Apple's long-awaited live event begins today at 1 p.m. ET (10 a.m. PT), and will stream on their website.
Check back here at Stride Nation for a live blog covering the announcement.
While every tech-head and the tech news media outlet will be covering iPhone 6 and its expected (and rumored) features, we'll be watching for the long-rumored iWatch.
Along with Android Wear smartwatches currently available, the iWatch will break into the increasingly popular wearable tech market. This poses significant opportunities for health tracking, one of the largest and most popular apps for such technology.
Think about it. How many of you use apps and websites like MapMyRun and RunKeeper? Practically every smartphone on the market grants consumers access to these programs and others like them for monitoring their progress before, during and after runs. Then there's Garmin, Fitbit and other watch-like wearables.
With Apple's brand recognition and generally positive influence in the personal electronics market, the coming iWatch could potentially change the game for everyone.
After a production-heavy introductory video, Apple CEO Tim Cook introduced the iPhone 6 and iPhone 6 Plus.
Nilay Patel's meta comment is hilariously true, and sad: "The one thing you're not getting on the livestream is the sound of 2,000 people furiously typing and snapping shutters while all this is going on."
Demonstrating graphics, gaming and usability. Still on the iPhone 6. Nothing about the iWatch or wearables, yet.
Whoa! According to Dieter Bohn, the new M8 chip "can tell the difference between cycling and running, and it can also calculate distance and elevation."
Bohn continues: "It does that with a barometer, which uses air pressure to measure relative elevation" and "Nike is going to update Nike+ to use the barometer for elevation."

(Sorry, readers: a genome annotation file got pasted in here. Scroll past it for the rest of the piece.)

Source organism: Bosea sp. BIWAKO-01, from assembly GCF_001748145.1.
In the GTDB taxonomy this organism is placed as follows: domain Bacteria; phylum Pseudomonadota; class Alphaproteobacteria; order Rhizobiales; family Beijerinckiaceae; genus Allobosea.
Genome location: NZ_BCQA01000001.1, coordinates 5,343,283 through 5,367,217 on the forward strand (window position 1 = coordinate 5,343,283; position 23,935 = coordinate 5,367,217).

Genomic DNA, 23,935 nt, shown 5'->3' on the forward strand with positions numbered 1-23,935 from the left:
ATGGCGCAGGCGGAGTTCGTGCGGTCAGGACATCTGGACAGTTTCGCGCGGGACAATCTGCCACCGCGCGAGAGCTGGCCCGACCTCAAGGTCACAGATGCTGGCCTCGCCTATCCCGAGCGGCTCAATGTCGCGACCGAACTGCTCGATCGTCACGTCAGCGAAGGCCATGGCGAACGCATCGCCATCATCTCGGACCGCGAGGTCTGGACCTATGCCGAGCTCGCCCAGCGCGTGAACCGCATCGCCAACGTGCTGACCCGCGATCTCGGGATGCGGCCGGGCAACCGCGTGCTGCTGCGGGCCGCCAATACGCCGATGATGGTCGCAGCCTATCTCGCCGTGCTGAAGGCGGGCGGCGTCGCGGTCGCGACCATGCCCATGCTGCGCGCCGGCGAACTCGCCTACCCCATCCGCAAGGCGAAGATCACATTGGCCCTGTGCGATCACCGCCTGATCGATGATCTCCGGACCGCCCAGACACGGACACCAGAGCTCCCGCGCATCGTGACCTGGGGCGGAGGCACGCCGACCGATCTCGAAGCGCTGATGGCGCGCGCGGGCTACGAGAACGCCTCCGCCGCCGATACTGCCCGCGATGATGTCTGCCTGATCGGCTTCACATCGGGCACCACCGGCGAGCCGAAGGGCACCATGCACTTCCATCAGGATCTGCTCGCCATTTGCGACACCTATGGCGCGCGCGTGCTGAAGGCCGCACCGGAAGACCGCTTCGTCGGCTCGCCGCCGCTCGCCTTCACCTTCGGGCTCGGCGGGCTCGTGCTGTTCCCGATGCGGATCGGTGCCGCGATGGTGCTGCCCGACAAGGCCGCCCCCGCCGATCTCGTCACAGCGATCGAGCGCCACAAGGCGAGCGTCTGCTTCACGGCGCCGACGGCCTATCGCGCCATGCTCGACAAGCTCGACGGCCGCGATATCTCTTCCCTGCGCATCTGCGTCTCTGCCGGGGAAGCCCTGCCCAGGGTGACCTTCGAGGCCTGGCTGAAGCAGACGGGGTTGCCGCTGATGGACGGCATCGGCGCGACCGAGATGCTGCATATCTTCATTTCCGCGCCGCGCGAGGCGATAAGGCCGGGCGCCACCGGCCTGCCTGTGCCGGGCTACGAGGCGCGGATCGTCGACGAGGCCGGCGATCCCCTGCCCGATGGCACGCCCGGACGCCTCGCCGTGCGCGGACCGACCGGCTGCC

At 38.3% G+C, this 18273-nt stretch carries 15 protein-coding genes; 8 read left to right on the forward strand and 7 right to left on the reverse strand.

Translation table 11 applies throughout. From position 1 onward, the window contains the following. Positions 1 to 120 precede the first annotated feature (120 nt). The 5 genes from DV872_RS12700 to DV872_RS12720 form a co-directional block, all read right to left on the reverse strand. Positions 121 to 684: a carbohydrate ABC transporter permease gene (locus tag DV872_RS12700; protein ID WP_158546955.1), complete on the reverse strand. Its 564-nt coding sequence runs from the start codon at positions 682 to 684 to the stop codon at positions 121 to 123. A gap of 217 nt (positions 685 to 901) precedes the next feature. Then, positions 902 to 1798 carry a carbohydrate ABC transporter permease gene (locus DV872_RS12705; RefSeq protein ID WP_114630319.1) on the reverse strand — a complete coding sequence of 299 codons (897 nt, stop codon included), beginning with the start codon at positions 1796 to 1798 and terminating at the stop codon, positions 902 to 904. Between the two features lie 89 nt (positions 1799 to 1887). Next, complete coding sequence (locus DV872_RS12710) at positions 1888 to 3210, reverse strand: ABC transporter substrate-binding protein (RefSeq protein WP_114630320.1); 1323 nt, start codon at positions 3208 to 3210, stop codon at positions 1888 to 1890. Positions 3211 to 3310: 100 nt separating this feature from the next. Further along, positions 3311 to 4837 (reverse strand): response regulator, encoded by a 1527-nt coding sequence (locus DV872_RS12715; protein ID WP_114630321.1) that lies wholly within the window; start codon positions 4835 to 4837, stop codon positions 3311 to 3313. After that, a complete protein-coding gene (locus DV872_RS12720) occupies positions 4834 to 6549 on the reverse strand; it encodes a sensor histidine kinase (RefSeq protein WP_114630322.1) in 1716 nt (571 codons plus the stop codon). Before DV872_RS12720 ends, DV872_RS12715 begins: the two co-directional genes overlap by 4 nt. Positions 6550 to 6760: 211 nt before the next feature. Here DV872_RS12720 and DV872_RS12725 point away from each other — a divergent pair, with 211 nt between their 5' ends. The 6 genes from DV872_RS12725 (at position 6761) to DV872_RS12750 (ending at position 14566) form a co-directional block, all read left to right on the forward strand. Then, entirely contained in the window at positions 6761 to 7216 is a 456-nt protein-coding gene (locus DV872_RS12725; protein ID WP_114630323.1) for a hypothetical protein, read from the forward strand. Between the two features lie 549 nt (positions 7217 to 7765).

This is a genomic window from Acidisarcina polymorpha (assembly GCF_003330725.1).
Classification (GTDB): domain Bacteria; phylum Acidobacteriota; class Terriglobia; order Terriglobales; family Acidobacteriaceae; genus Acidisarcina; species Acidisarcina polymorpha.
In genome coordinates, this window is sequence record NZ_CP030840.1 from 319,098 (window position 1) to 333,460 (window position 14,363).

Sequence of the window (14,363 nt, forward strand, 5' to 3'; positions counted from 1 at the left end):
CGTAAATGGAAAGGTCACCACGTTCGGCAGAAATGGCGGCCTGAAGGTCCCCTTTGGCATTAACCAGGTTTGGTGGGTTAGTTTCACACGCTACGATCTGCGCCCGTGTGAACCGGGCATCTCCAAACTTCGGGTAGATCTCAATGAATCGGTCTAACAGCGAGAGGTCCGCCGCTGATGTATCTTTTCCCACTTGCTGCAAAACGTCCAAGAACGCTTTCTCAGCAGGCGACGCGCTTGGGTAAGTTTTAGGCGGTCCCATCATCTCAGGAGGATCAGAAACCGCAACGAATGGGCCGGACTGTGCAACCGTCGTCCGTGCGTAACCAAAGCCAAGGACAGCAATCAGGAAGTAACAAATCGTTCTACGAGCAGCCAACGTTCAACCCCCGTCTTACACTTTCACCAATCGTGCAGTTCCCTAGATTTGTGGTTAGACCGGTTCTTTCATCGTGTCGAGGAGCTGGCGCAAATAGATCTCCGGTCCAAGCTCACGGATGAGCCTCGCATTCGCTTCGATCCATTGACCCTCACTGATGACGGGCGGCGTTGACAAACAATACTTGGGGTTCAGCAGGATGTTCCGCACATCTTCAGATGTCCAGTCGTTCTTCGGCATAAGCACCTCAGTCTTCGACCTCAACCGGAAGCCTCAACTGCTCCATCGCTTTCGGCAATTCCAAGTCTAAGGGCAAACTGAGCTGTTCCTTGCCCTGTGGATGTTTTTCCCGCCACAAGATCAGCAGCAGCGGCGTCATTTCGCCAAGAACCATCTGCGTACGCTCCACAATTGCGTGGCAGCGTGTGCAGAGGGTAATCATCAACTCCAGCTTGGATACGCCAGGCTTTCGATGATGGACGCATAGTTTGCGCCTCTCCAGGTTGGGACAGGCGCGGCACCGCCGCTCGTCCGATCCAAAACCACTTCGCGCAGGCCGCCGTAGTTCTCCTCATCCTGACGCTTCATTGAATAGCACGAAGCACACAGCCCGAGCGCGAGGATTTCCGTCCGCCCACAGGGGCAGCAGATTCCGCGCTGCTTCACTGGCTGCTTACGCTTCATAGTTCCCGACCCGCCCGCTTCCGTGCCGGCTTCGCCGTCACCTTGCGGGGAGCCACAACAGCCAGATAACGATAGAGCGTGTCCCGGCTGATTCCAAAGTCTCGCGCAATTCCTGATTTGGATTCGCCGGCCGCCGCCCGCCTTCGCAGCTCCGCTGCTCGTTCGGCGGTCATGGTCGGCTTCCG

Promo video featured Jimmy Fallon (iPhone 6) and Justin Timberlake (iPhone 6 Plus) competing via the M8's new health-tracking features.
Near the end of the hour, we're finally on to the iWatch!
Bohn: "Silver. Gold. Different watch straps."
Patel notes the name isn't iWatch, but Apple Watch: "Apple just moved away from the i branding here, by the way. Apple Pay, Apple Watch."
Cook says "It's also a comprehensive health and fitness device." "What we didn't do was take the iPhone and shrink the user interface and strap it on your wrist."
Usability focus falls on the digital crown, located on the Apple Watch's side.
Bohn: "The Apple Watch has some insane sensors on the back to get data from your wrist."
Bohn: "All the electronics are packed onto a tiny little board, sealed up to protect against water." Maybe not just running and cycling, but swimming, too? Apple Watch capable of use for triathlon training?
Bohn: "There's little LEDs to read your heart rate. It uses the GPS from your iPhone."
Bohn: "There's a sports collection of watches, with an aluminum casing."
According to Apple VP Kevin Lynch, the iPhone is "required with Apple Watch."
With the Digital Touch app, you can send your heartbeat to your friends. Literally. Bohn says "You can also send you heartbeat, it reads your heartbeat and then the receiver feels a vibration that actually matches your pulse," whereas Patel jokes "This heartbeat sending thing will either be amazing or totally a gimmick."
Bohn: "Cook says that Apple Watch can motivate you to be more healthy."
Bohn: "There are two apps: Fitness and Workout."
Bohn: "There's a dedicated workout app too, which can measure calories, duration, and distance."
Cook claims "Apple Watch is going to change the way we look at fitness."
There's three models: the Apple Watch, Apple Watch Sport and Apple Watch Edition. I suspect most of you will purchase the middle child.
Works with all iPhone 5 and iPhone 6 models.